Italy’s greatest novel and a masterpiece of world literature, The Betrothed chronicles the unforgettable romance of Renzo and Lucia, who endure tyranny, war, famine, and plague to be together.
Published in 1827 but set two centuries earlier, against the tumultuous backdrop of seventeenth-century Lombardy during the Thirty Years’ War, The Betrothed is the story of two peasant lovers who want nothing more than to marry. Their region of northern Italy is under Spanish occupation, and when the vicious Spaniard Don Rodrigo blocks their union in an attempt to take Lucia for himself, the couple must struggle to persevere against his plots—which include false charges against Renzo and the kidnapping of Lucia by a robber baron called the Unnamed—while beset by the hazards of war, bread riots, and a terrifying outbreak of bubonic plague. First and foremost a love story, the novel also weaves issues of faith, justice, power, and truth into a sweeping epic in the tradition of Ivanhoe,Les Misérables, and War and Peace. Groundbreakingly populist in its day and hugely influential to succeeding generations, Alessandro Manzoni’s masterwork has long been considered one of Italy’s national treasures.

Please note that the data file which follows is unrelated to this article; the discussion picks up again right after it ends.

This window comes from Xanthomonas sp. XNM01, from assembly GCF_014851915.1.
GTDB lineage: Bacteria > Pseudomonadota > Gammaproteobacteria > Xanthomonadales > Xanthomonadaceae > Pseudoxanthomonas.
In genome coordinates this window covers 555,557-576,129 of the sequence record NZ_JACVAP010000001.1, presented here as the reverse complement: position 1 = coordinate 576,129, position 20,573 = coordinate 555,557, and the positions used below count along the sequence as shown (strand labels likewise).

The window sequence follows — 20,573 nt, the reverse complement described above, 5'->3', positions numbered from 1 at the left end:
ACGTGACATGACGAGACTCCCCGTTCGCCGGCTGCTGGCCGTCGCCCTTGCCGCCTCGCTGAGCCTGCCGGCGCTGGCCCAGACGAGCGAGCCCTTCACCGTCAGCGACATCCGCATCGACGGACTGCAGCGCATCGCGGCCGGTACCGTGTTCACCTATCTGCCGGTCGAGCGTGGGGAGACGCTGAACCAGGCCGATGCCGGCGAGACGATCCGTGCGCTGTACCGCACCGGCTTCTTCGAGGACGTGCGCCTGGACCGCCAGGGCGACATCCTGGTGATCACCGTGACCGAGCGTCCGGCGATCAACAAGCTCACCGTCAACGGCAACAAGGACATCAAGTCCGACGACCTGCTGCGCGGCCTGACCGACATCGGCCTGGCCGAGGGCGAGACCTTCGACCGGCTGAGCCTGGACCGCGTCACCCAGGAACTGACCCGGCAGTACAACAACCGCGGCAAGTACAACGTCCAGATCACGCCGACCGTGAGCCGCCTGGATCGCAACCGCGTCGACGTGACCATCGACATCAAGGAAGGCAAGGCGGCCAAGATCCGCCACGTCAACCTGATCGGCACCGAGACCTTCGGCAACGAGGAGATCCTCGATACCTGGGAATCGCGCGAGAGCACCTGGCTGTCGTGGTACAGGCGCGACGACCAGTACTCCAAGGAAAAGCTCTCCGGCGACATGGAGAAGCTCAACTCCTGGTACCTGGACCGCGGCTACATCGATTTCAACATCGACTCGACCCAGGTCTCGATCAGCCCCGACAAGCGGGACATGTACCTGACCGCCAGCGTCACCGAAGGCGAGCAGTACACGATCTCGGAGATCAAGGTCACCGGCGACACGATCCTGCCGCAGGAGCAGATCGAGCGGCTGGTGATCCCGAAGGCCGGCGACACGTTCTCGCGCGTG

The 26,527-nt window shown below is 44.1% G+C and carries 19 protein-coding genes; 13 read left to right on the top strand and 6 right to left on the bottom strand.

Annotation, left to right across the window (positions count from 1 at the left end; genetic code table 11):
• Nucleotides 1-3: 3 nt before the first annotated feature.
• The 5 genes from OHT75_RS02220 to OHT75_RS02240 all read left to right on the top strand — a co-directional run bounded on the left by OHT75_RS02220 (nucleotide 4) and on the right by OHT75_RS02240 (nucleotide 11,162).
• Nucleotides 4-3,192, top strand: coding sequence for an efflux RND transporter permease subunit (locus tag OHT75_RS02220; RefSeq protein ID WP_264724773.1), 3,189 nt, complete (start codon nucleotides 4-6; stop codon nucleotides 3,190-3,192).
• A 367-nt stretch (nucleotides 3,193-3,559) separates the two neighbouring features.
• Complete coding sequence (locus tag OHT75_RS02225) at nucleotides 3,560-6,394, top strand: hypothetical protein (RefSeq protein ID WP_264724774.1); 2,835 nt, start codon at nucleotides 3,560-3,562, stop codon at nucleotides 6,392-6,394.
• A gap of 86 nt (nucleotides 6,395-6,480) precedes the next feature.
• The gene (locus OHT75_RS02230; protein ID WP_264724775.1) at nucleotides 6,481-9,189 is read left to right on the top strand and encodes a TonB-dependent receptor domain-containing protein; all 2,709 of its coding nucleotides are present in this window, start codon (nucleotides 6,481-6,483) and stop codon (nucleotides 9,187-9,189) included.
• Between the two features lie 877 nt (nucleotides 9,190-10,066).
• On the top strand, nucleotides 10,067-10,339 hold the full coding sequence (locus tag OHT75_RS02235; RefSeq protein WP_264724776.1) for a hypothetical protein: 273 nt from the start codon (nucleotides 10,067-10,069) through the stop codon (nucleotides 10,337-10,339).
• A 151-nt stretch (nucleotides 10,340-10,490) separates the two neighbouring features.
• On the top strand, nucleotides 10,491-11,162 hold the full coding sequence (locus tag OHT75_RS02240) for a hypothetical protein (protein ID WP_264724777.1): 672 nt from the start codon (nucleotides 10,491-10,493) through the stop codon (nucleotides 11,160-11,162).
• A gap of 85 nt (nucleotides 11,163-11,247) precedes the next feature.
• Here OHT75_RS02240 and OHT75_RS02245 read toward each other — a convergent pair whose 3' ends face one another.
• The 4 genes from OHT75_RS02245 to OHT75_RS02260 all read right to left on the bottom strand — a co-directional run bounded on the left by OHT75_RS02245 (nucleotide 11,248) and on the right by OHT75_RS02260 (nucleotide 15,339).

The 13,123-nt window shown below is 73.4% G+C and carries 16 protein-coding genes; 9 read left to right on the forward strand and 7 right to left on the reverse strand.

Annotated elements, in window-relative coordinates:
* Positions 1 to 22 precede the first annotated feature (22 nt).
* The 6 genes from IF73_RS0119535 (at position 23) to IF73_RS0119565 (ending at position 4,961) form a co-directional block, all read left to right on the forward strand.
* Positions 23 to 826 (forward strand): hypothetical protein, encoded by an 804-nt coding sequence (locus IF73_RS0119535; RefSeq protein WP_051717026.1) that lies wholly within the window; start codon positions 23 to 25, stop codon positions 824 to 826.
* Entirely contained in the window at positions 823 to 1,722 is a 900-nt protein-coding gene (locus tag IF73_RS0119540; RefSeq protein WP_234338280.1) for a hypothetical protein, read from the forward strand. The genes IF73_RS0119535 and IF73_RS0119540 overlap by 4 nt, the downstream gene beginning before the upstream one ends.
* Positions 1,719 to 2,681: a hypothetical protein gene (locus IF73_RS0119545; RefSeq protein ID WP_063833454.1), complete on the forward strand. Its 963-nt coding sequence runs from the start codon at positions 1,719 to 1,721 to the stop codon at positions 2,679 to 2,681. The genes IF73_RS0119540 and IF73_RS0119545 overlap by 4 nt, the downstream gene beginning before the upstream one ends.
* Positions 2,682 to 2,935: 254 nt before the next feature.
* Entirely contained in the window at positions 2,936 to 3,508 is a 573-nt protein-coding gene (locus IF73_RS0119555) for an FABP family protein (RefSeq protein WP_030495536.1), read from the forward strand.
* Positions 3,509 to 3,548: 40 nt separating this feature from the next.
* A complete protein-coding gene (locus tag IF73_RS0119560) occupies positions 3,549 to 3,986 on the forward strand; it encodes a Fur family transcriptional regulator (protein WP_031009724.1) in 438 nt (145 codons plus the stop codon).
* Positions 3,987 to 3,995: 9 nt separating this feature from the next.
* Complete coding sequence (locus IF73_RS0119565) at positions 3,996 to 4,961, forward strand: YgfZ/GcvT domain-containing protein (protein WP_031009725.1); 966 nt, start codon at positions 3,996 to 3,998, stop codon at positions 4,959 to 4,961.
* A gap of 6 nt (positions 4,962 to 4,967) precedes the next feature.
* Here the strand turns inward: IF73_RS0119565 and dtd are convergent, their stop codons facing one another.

Alessandro Manzoni was born in 1785 near Lake Como, Italy. Sent to boarding school at the age of five, he felt estranged from his family, particularly when his mother left his father. As a young man Manzoni subscribed to the… More about Alessandro Manzoni
“This is not just a book; it offers consolation to the whole of humanity.” —Giuseppe Verdi
“[Manzoni is] the only Italian literary figure whom his countrymen consider worthy of being mentioned in the same breath as Dante . . . It is almost impossible to accept this book as a first novel. Through the virtuosity with which its creator deploys and refines his raw materials, the story of Renzo and Lucia . . . consistently transcends its considerable potential for sentimentality . . . The mélange of tones, styles and methods within the book makes the experience of reading it one of the most rewarding—and simultaneously most challenging—in nineteenth-century fiction.” —from the Introduction by Jonathan Keates